The Boys from Brazil (novel)

From Wikipedia, the free encyclopedia
The Boys from Brazil
First edition
AuthorIra Levin
CountryUnited States
PublisherRandom House
Publication date
21 October 1976
Media typeprint
LC ClassPZ4.L664 Bo PS3523.E7993

The Boys from Brazil is a 1976 thriller novel by American writer Ira Levin. It was made into a film of the same title that was released in 1978.[1][2]


Yakov Liebermann is a Nazi hunter (loosely based on Simon Wiesenthal) who runs a center in Vienna that documents crimes against humanity, perpetrated during the Holocaust. The waning interest of the Western nations in tracking down Nazi criminals, and the failure of the bank where he kept his center's funds, has forced him to move the center to his own lodgings.[1]

Then, in September 1974, Liebermann receives a phone call from a young man in Brazil who claims he has just finished tape recording a meeting held by the so-called "Angel of Death", Dr. Josef Mengele, a concentration camp medical doctor who performed horrific experiments on camp victims during World War II. According to the young man, Mengele is activating the ODESSA for a strange assignment: sending out six Nazis (former SS officers) to kill 94 men living in Western Europe and North America, who share a few common traits. All men are civil servants, and all of them have to be killed on or about particular dates, spread over several years. All will be 65 years old at the time of their killing. Before the young man can finish the conversation, he is killed.[1]

Liebermann is hesitant and wonders if the call was a prank. But he investigates and discovers that the killings the young man spoke of are taking place. As he tries to determine why the seemingly unimportant men are being killed, he discovers by coincidence that the children of two of the men are identical. It eventually transpires each of the 94 targets has a son aged 13, a genetic clone of Adolf Hitler planted by Mengele and, through corrupt adoption agency employees, placed with families that have lives similar to Hitler's own upbringing. Mengele wishes to create a new Führer for the Nazi movement, and is thus trying to ensure that the lives of the clones follow a similar path to Hitler's. Each civil servant father is married to a woman about 23 years younger, and their killing is an attempt to mimic the timing of the death of Hitler's own father.[2] Liebermann makes sufficient progress in his investigation that the ODESSA ends the operation and recalls the six Nazi soldiers sent to kill the men. Infuriated, Mengele resolves to complete as many of the killings as he can on his own and travels to the United States.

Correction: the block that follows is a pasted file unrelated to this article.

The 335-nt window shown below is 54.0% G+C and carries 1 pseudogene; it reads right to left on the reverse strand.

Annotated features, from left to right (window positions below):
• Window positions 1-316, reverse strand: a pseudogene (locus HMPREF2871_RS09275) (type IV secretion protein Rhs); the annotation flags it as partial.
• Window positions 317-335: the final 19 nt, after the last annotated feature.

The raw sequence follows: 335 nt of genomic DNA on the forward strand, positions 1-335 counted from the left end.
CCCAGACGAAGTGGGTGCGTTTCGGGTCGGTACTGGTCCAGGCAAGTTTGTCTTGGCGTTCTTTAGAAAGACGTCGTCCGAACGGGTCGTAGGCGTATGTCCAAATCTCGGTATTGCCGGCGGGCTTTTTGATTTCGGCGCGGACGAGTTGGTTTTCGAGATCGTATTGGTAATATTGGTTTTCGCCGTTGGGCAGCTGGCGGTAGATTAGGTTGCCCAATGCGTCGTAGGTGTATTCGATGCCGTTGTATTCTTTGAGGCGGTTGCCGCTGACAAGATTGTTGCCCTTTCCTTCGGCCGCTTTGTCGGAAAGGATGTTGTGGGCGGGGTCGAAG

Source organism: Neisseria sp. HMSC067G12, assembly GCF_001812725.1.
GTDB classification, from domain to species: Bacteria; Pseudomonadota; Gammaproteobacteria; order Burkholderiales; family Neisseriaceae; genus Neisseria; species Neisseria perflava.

Liebermann manages to work out who the next intended target is - a man named Henry Wheelock who lives in Pennsylvania - and travels there to warn Wheelock that his life may be in danger. However, Mengele reaches Wheelock first, kills him, and then encounters Liebermann. Liebermann is shot by Mengele; before Mengele can kill him, Liebermann manages to free the Wheelock family's attack dogs, who restrain Mengele. When Wheelock's 13-year-old adopted son, Bobby Wheelock, one of the Hitler clones, arrives to this scene, Mengele pleads for him to join Mengele in his plans and tells the boy about his parentage. The boy, deeming him insane, instead orders the family's attack dogs to kill him, and makes a deal with the injured Liebermann that he will call for help right away as long as Liebermann promises to never disclose that the boy ordered the dogs to kill Mengele. The plan is thus halted, but 18 Hitler clones have already lost their fathers.

Liebermann destroys the list of the 94 clones so that a younger Nazi-hunter will not be able to kill what may still turn out to be harmless boys, declaring that morality demanded that they not stoop to the Nazis' level by killing children. However, the book ends with one such cloned boy, an amateur artist, drawing a scene of someone moving large numbers of people much as Hitler had.


The New York Times called it an "appallingly inventive plot."[3]

In a 2011 review for The Guardian, Sophia Martelli wrote: "Although the book is now fairly dated, at the time of publication the inclusion of real or near-real characters (Mengele's nemesis Liebermann is a conflation of Nazi hunters such as Simon Wiesenthal and Serge Klarsfeld, who attempted to capture Mengele in South America) must have added a chilling dimension. What scares today is Levin's premise based on biological engineering: in the 1970s, although scientifically possible, Mengele's plan belonged firmly in the realm of fiction; now it's not nearly so far-fetched."[1]

The book became a best seller.[4]


  1. ^ a b c d Martelli, Sophia (7 August 2011). "The Boys from Brazil by Ira Levin – review". The Guardian. London, England. Retrieved 6 March 2015.
  2. ^ a b Fox, Margalit (14 November 2007). "Ira Levin, of 'Rosemary's Baby,' Dies at 78". The New York Times. New York, New York. Retrieved 6 March 2015.
  3. ^ Books of The Times: Great Experiments in Living By CHRISTOPHER LEHMANN-HAUPT. New York Times 10 Mar 1976: 33.
  4. ^ Best Seller List: Fiction General Book Ends New York Times ]21 Mar 1976: 220.